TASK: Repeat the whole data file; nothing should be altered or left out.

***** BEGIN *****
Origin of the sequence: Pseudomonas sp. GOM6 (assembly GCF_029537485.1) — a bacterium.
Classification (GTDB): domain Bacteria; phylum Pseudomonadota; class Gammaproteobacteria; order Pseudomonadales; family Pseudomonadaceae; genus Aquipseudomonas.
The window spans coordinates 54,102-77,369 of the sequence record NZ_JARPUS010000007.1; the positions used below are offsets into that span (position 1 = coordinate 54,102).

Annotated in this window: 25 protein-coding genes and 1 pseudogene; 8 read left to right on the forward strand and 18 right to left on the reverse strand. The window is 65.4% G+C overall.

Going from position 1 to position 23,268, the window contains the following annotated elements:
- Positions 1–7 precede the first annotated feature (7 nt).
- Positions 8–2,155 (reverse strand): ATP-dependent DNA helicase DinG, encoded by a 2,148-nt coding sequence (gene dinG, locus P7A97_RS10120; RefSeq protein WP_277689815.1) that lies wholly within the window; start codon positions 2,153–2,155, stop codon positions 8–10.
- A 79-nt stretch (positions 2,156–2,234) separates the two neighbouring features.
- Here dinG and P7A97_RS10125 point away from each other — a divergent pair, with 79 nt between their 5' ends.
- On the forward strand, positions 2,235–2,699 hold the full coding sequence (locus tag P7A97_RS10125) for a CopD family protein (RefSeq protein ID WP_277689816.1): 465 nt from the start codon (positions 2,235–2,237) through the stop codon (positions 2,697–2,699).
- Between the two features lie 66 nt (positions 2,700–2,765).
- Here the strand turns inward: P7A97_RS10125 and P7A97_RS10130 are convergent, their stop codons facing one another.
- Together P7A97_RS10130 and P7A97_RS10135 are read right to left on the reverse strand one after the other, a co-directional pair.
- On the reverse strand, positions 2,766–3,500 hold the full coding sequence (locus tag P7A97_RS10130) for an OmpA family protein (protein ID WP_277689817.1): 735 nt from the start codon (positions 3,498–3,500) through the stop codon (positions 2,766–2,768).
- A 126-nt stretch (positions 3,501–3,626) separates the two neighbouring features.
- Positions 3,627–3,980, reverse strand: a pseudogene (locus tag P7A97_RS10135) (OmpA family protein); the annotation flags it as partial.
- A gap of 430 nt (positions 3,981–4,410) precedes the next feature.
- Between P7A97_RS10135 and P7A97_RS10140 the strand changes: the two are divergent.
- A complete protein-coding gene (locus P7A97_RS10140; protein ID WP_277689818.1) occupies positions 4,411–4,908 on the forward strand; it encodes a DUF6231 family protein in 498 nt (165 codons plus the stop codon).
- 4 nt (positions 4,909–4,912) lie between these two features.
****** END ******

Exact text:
Origin of the sequence: Pseudomonas sp. GOM6 (assembly GCF_029537485.1) — a bacterium.
Classification (GTDB): domain Bacteria; phylum Pseudomonadota; class Gammaproteobacteria; order Pseudomonadales; family Pseudomonadaceae; genus Aquipseudomonas.
The window spans coordinates 54,102-77,369 of the sequence record NZ_JARPUS010000007.1; the positions used below are offsets into that span (position 1 = coordinate 54,102).

Annotated in this window: 25 protein-coding genes and 1 pseudogene; 8 read left to right on the forward strand and 18 right to left on the reverse strand. The window is 65.4% G+C overall.

Going from position 1 to position 23,268, the window contains the following annotated elements:
- Positions 1–7 precede the first annotated feature (7 nt).
- Positions 8–2,155 (reverse strand): ATP-dependent DNA helicase DinG, encoded by a 2,148-nt coding sequence (gene dinG, locus P7A97_RS10120; RefSeq protein WP_277689815.1) that lies wholly within the window; start codon positions 2,153–2,155, stop codon positions 8–10.
- A 79-nt stretch (positions 2,156–2,234) separates the two neighbouring features.
- Here dinG and P7A97_RS10125 point away from each other — a divergent pair, with 79 nt between their 5' ends.
- On the forward strand, positions 2,235–2,699 hold the full coding sequence (locus tag P7A97_RS10125) for a CopD family protein (RefSeq protein ID WP_277689816.1): 465 nt from the start codon (positions 2,235–2,237) through the stop codon (positions 2,697–2,699).
- Between the two features lie 66 nt (positions 2,700–2,765).
- Here the strand turns inward: P7A97_RS10125 and P7A97_RS10130 are convergent, their stop codons facing one another.
- Together P7A97_RS10130 and P7A97_RS10135 are read right to left on the reverse strand one after the other, a co-directional pair.
- On the reverse strand, positions 2,766–3,500 hold the full coding sequence (locus tag P7A97_RS10130) for an OmpA family protein (protein ID WP_277689817.1): 735 nt from the start codon (positions 3,498–3,500) through the stop codon (positions 2,766–2,768).
- A 126-nt stretch (positions 3,501–3,626) separates the two neighbouring features.
- Positions 3,627–3,980, reverse strand: a pseudogene (locus tag P7A97_RS10135) (OmpA family protein); the annotation flags it as partial.
- A gap of 430 nt (positions 3,981–4,410) precedes the next feature.
- Between P7A97_RS10135 and P7A97_RS10140 the strand changes: the two are divergent.
- A complete protein-coding gene (locus P7A97_RS10140; protein ID WP_277689818.1) occupies positions 4,411–4,908 on the forward strand; it encodes a DUF6231 family protein in 498 nt (165 codons plus the stop codon).
- 4 nt (positions 4,909–4,912) lie between these two features.